Thursday, November 12, 2009

Prostitution and Sex Trafficking

We ended the semester with a bang. Literally. Our fearless discussion leaders - Dave, Aaron, J.J., and Ryan-kicked off our final talk, asking the question: "Who in here would pay for sex?" Surprisingly, more than a few people felt comfortable enough to raise their hands.

The discussion was on Kate Butcher's article, "The Confusion between Prostitution and Sex Trafficking." To start, Dave summarized it for us. "She's arguing against a US bill that treats prostitution and sex trafficking like they are the same thing." Butcher believes that prostitutes should have rights. We talked about whether we agreed or disagreed with this. We also talked about whether prostitution should be legalized, and if so, how it might be regulated.

Some of us felt that prostitution could be regulated and should be legalized. Maria said that it's a person's choice. Josh pointed out that prostitution is illegal because it puts women at a disadvantage. A prostitute gets in a car and offers herself up to be robbed, raped, or murdered. Ryan and J.J. brought up prostitution in Europe, where women work out of houses, because it's safer.

We all admitted that there's no surefire way to regulate it. Every day, people slack off at their jobs. Prostitutes can forget condoms. Johns can get out of hand. The important thing is that we figure out what's best for everyone in the US. Would legalizing and regulating prostitution help or hurt Americans?

Justin added that the difference between a prostitute and a victim of sex trafficking may not be that easy to see. This is especially true if women are working out of a house. A sex trafficked woman might be too scared or too drugged up to let on her status. The sex trade is an illegal business. The world of crime is dark and unclear. C'mon. It's not called the "shady underground" for nothing.

Ultimately, we found that the overall argument is not solely about prostitution. Jan pointed this out by highlighting one of Butcher's concluding points. Lawmakers and social workers deal with prostitution and sex trafficking from the perspective of someone who's NOT a prostitute or a victim of sex trafficking. They project their own understanding of the trade onto the people actually working in the business. It's slightly imperialistic. One person is forcing his or her viewpoint on someone else. In our discussion, that's what we were doing as well.

So we discovered something about prostitution. It's incredibly hard to regulate, because we don't know what it's like to be a prostitute. We don't know if prostitutes choose to be prostitutes or not. As a human race, we have not yet figured out if prostitution is morally right or wrong. It's in the grey area. Perhaps that's why it has stayed illegal in the US for so long.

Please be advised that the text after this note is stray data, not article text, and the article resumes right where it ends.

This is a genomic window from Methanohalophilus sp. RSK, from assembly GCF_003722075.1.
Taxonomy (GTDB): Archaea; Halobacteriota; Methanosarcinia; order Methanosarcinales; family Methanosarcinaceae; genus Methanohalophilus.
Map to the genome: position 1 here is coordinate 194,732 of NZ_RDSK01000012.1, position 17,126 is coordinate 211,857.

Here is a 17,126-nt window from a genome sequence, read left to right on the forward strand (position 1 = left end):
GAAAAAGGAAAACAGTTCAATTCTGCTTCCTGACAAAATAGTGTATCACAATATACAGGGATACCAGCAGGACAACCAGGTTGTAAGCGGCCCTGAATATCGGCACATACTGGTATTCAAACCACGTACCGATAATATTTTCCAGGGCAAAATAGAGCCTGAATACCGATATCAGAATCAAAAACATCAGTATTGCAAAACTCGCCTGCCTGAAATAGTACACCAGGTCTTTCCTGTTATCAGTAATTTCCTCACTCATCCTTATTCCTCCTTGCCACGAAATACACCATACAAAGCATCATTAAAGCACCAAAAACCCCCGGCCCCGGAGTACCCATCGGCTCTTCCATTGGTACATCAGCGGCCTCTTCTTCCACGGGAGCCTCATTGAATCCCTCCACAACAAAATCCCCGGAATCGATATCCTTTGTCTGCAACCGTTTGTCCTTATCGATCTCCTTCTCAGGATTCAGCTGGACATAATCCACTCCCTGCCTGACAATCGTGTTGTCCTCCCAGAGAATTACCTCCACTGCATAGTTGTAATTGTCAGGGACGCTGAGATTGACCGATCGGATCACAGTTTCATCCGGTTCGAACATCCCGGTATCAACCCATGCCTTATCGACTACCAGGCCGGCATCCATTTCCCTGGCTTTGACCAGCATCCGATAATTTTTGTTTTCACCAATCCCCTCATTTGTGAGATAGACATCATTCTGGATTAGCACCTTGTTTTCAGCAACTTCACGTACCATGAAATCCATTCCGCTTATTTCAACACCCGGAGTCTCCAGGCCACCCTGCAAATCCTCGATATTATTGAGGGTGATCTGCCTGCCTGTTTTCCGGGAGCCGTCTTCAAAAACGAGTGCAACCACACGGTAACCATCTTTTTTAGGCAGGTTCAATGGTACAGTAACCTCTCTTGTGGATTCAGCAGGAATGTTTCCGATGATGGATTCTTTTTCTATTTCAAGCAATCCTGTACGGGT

1 comment:

  1. Well the truth is, the difficulty lies in dealing with this issue on a lawful level, which means a global scope, while the problem at hand is definitely very person-centric, like you outline it at the end.

    Some prostitutes chose this path. Some for money, some for money plus the flexible hours and the loads of time it gives them to be with kids, some only temporarily to pay for college tuition, some because they got divorced and didn't get a penny, and some just because they like the erotic appeal and the relationships they develop in the job, even if only on a professional level, and some purely for the sexuality, as they get to still have some control over who gets to be their one-time (or more) partner.

    But still, some don't choose it and are forced into it, very early on and as minors, and others later on for different reasons. YOur social context plays a role, so do your background, your education, your own approach to sexuality and your sense of ethics.


    You cannot define something like this as right or wrong. YOu will eternally be stuck between the kantian view of ethics that if it fails even only one individual, then it is utterly morally wrong (let's say, abused children forced into sex-trafficking in poor areas), and the utalitarian view on the other hand, which tells you that though it might be wrong, making it legal would make the working conditions for those in this business a lot safer (and also safer for the clients in the end, and the to-be-abused children).


    Tricky question as usual, and I know what I'm talking about considering what I write about on my blog.

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